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Homework Help: Scaling of the vertical projectile problem nondimensionalization

  1. Jun 5, 2010 #1
    1. The problem statement, all variables and given/known data
    Restate the vertical projectile problem in a properly scaled form. (suppose x<<R).


    Initial conditions: x(0)=0, dx(0)/dt=Vo

    Find the approximate solution accurate up to order O(1) and O(e), where r is a small dimensionless parameter. (i.e. the solution is given by a function f(e)).

    Hint: Suppose 1/(1-e) is a term involving the small parameter e (i.e. e<<1) in the dimensionless equation, do the taylor expansion 1/(1-e)=1+e+....If we approximate 1(1-e) by 1 in the equation then we will obtain the O(1) solution, if we approximate 1/(1-e) by 1+e in the equation, we will obtain the O(e) solution.

    2. Relevant equations

    3. The attempt at a solution

    I properly nondimensionalized the equation, getting the following:

    d2y/dT^2=-K/(y+1)^2 where K = gR/Vo^2.

    Now, as for the O(1) and O(e) stuff, I am completely baffled as to what the problem is asking for. Can someone please explain to me what exactly I am supposed to be doing?
    Last edited: Jun 6, 2010
  2. jcsd
  3. Jun 6, 2010 #2


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    i think they want you to do a series expansion of 1/(y+1)^2, so you get something like

    [tex] \frac{1}{(y+1)^2} = a + by + cy^2 +... [/tex]
    where a, b & c are constants

    the differential equation then becomes
    [tex] \frac{d^2 y}{dT^2} = -\frac{K}{(y+1)^2} \approx -K(a + by + cy^2 +...) [/tex]

    the O(1) case is equavalent to constant gravity, as it negelcts all term O(y) and above
    [tex] \frac{d^2 y}{dT^2} = -\frac{K}{(y+1)^2} \approx -K(a) + O(y) [/tex]

    the O(y) case includes the first order change, and neglects the terms O(y^2) and above
    [tex] \frac{d^2 y}{dT^2} = -\frac{K}{(y+1)^2} \approx -K(a + by) + O(y^2) [/tex]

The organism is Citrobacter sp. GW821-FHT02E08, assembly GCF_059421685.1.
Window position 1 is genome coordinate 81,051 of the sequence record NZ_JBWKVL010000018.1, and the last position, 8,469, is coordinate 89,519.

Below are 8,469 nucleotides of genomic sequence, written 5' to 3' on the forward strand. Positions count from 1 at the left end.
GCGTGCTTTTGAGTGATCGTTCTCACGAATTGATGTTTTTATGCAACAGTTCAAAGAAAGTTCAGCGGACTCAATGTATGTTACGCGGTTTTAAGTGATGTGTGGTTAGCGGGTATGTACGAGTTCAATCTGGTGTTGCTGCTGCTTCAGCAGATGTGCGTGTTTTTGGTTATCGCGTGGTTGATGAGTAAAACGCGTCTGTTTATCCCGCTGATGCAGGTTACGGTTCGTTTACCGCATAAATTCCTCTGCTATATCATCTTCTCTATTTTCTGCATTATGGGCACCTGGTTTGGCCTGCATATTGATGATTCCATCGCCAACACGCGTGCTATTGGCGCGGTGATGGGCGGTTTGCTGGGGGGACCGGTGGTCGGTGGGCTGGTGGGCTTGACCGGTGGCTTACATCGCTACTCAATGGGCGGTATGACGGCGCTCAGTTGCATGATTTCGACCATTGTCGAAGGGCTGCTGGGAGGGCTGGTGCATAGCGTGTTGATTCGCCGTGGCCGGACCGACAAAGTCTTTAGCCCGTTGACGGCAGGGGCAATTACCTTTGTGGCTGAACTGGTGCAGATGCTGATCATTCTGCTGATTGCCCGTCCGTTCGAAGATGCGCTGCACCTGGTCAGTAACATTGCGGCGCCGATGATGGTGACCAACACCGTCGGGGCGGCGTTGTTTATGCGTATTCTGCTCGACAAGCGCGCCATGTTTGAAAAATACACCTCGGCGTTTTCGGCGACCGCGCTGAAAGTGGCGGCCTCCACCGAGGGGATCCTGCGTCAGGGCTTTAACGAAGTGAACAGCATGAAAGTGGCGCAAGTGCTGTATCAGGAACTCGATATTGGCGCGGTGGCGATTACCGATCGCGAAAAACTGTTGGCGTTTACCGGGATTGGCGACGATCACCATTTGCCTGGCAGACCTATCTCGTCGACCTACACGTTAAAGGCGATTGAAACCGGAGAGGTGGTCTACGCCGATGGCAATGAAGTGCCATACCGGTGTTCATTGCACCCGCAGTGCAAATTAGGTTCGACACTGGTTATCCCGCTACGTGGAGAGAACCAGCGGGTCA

note this is possible because generally y<<1, so the contribution of y^n terms dcreases rapidly with increasing n
  4. Jun 6, 2010 #3
    I actually redid the nondimensionalization part and it was correct, but not properly scaled which explains why I didn't get a term that was <<1. The correctly scaled nondimensional equation is d2Y/dT^2=-1/(1+eY)^2 where e<<1.

    It doesn't really change though, I still don't see where the 1/(1-e) comes into play. When the problem statement says "the solution is given by a function f(e)", do they mean that O is a function of epsilon alone? I'm having trouble seeing what exactly O is - is it a solution Y to the differential equation or simply the right hand side of the differential equation after you taylor expand it?
    Last edited: Jun 6, 2010
  5. Jun 6, 2010 #4


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    i haven't checked with ur derivation of the differntial equation... if ur happy with it, stick with it...

    O actually means something about how one sequence "dominates" another... but i wouldn't bother going into it that far...

    Though not exactly correct, I always just took "O" to mean order.. so if you cut off your sequence at O(1), that means the order of the terms neglected are of the order of x or O(x) ...

    As x<<1, the order of x is << that of 1, simalarly O(x^2)<<O(x) and so on...
  6. Jun 7, 2010 #5
    So O is just the order of the taylor approximation that replaces the right hand side?
    Last edited: Jun 7, 2010
  7. Jun 7, 2010 #6


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    Yep, so in my first post for the O(1) case, you neglect all terms O(y) and above... and so on
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